Facebook: What Would Google Do?: There is something astoundingly tone deaf about how Facebook has handled its recent advertising initiatives. Mr. Zuckerberg is right: there are lots of people who would find it cool to tell the world what movies they just rented and even what color socks they just bought. But they’ve got to know that others would find this intrusive. And they couldn’t have picked a worse way to implement the Beacon system first: automatically telling your friends everything you did on participating sites unless you found and pushed a button to cancel the disclosure. (This timeline shows how hard it was at first to figure out what was going on.)
Are Facebook’s Social Ads Illegal?: There is at least one problem with this idea: It may be illegal under a 100-year-old New York privacy law. The statute says that “any person whose name, portrait, picture, or voice is used within this state for advertising purposes or for the purposes of trade without the written consent first obtained” can sue for damages. Moreover, such a use is also a criminal misdemeanor.
MoveOn Launches Privacy Campaign Against Facebook Social Ads: Calling Facebook’s new Social Ads strategy an invasion of privacy, MoveOn.org is asking Facebook members to sign a petition against the social network’s new ad plan.
Facebook’s “Fan-sumers:” Do Social Ads Violate Users’ Privacy?: [Law professor and privacy expert Daniel Solove] noted on his blog, “Facebook . . . assumes that if people rate products highly or write good things about a product then they consent to being used in an advertisement for it. Facebook doesn’t understand that privacy amounts to much more than keeping secrets — it involves controlling accessibility to personal data.”
Zuckerberg isn’t stupid, just surrounded by true believers who can’t view Facebook from outside the bubble. After ten thousand slaps upside the head Facebook has made Social Ads opt-in rather than opt-out. Under Pressure, Facebook Modifies Social Ads Program: “As of late Thursday, Facebook users must now proactively consent to alert friends whenever they take various actions, such as renting a DVD or purchasing a pair of sneakers . . . Now, as part of the changes enacted on Nov. 29, consumers who make such purchases will receive notices that Facebook intends to inform others about their actions—but only if they approve by clicking an “OK” button.” Problem handled, until the next wrong-footed product roll-out.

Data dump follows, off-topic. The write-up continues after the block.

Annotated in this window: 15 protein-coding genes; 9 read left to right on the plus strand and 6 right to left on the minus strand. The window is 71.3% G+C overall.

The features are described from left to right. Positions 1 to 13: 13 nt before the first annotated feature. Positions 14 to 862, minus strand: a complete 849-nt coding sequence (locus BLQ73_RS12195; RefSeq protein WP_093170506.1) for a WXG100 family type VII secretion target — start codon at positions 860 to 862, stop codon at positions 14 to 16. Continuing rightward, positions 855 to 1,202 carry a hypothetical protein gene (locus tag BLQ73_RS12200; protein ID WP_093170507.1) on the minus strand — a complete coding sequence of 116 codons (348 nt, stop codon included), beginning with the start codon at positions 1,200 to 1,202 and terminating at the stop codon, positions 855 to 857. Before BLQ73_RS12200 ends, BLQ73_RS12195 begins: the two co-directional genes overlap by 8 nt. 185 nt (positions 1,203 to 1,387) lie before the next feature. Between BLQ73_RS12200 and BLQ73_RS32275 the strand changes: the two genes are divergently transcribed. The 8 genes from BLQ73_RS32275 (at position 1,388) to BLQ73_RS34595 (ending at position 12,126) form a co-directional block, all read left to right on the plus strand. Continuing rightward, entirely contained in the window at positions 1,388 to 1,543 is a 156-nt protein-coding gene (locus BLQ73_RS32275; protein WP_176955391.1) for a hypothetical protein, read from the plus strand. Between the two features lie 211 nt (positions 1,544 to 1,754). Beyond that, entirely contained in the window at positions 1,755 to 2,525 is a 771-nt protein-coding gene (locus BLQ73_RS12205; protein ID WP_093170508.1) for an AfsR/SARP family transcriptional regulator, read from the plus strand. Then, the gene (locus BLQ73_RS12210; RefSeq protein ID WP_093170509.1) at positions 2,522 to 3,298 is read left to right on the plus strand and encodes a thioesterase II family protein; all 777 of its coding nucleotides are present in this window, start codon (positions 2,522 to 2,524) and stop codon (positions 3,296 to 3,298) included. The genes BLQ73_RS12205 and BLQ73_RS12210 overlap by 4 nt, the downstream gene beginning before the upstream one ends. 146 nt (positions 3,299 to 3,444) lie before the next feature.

A comment on my post Not Covered by LSAT Prep takes exception–quite respectful exception–to my statement that “If you can’t assess and accept the risks of spending three years and $150,000 to earn a law degree there is a simple and cheap two-word solution: Don’t Go.” The poster writes “such a statement may be easier to make in retrospect than prospectively. According to your bio, you graduated in 1981.” His point is that in the century since I graduated from law school the cost of legal education has risen faster than wages and inflation, and it is much more difficult to pay back student loans on a law graduate’s average salary now than it was then.
I’m sure that’s true. I see that reality in the pressures facing my oldest son, who is a 3L, and in students I’ve mentored over the years. A friend who graduated law school six years ago owed more in student loans for college and law school than the outstanding balance of my home mortgage. She is one of the fortunates who landed a BigLaw job at what was then the highest starting salary in Boston because she is smart, talented, incredibly hard-working, and proved herself while working as a law student.